20 Fun Facts About Cheese

Did you know that a person who sells cheese is called a “cheesemonger”?

If you’re interested in some fascinating cheese facts, you’ve come to the right place. Here are 20 awesome facts about cheese!

The word “cheese” comes from the Latin word “caseus,” which means “to ferment/to sour.”

Cheese can be made from the milk of various animals, including cows, buffalos, goats, sheep, horses, and camels.

During the cheese-making process, milk is boiled at high temperatures before the curds and liquid whey are separated, and rennet (an enzyme found in the stomach of mammals) is added.

Some cheeses can be curdled by adding lemon juice or vinegar.

The yellow to red coloring of cheese is achieved by adding annatto (tropical tree seeds).

There are many types of cheese, including hard cheese, soft cheese, cream cheese, and processed cheese, all of which can be used in cooking.

Hard cheeses have a longer shelf life than soft cheeses.

Blue cheese, which has a distinctive smell and taste, has blue veins running through it, caused by piercing the cheese and its crust with stainless steel needles and copper wires to allow air into the product.

Cheese production dates back to 8000 BCE when sheep were first domesticated.

The Ancient Greeks credit the mythological hero Aristaeus for discovering feta cheese, which is still widely used in Greek cuisine.

There are many types of cheese, including Bel Paese, Bresse Bleu, Brie, Caerphilly, Camembert, Cheddar, Chesire, Cottage Cheese, Cream Cheese, Danish Blue, Demi-Sel, Derby, Dunlop, Double Gloucester, Edam, Emmenthal, Gjestost, Gorgonzola, Gouda, Gruyère, Lancashire, Leicester, Mozzarella, Parmesan, Port Salut, Roquefort, Samsoe, St. Paulin, Stilton, Tome au Raisin, and Wensleydale.

The US produces over 4275 tonnes of cheese per year. Germany produces 1927 tonnes, while France produces 1884 tonnes.

Greece eats more than 31.1 kg of cheese per year. France eats 26.1 kg, while Iceland eats 25.4 kg.

A person who sells cheese is called a “cheesemonger.”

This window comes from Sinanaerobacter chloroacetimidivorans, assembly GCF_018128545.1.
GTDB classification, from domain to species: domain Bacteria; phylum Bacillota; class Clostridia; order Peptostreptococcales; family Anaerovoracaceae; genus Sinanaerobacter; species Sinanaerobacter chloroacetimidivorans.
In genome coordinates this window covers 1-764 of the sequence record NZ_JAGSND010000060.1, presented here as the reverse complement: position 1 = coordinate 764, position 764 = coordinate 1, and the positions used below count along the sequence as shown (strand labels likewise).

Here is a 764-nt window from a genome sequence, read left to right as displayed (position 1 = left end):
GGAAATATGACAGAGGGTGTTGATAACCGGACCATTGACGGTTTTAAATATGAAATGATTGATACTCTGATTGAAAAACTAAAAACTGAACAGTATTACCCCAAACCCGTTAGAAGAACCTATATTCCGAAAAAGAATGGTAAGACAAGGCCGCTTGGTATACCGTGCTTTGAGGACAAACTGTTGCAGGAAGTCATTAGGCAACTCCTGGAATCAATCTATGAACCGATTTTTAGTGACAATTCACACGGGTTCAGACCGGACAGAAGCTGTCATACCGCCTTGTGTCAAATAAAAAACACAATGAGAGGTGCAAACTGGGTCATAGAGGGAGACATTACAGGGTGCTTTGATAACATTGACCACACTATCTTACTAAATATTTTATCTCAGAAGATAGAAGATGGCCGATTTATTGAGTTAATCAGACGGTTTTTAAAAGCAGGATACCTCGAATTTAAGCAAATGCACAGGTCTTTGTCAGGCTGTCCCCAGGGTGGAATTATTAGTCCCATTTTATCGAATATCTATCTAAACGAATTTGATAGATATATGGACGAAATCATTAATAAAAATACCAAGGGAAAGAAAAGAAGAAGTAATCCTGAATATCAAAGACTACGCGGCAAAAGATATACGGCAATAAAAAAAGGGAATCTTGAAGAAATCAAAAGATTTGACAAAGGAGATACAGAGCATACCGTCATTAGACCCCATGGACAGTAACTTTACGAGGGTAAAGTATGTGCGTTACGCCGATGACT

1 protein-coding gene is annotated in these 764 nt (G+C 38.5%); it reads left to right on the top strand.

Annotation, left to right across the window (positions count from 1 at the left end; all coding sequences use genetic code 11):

Those who are lactose intolerant should avoid eating cheese.

Vegetarians can eat vegetable-based cheeses, usually almond or soy-based.

It was once believed that eating cheese before bed could cause nightmares, but in fact, it has health benefits.

People once believed the proverb that “the moon is made of green cheese.”

The hobby of collecting cheese labels is called “tyrosemiophilia.”

Wallace and Gromit, the famous characters, are fond of Wensleydale cheese on crackers.

If you know any more cheesy facts, please leave them in the comments below!


1. What is cheese?

Cheese is a dairy product made from milk, usually from cows, goats, or sheep. It is produced through the coagulation of milk proteins, and the curds are then separated from the whey and processed into cheese.

2. What is the history of cheese?

Cheese has been around for thousands of years, with evidence of its production dating back to ancient civilizations such as Greece and Rome. It was originally made as a way to preserve milk and provide a source of protein during times of scarcity.

3. How many types of cheese are there?

There are over 1,800 types of cheese from around the world, each with its own unique flavor and texture. Some of the most popular types include cheddar, mozzarella, brie, and gouda.

4. Is cheese healthy?

Cheese can be a good source of calcium and protein, but it is also high in saturated fat and sodium. It is best consumed in moderation as part of a balanced diet.

5. What is the most expensive cheese?

The most expensive cheese in the world is called Pule, which is made from the milk of Serbian donkeys. It can cost up to $600 per pound.

6. Can cheese be vegan?

Yes, there are many vegan cheese alternatives made from plant-based ingredients such as nuts, soy, and coconut. These alternatives can provide a similar taste and texture to traditional cheese.

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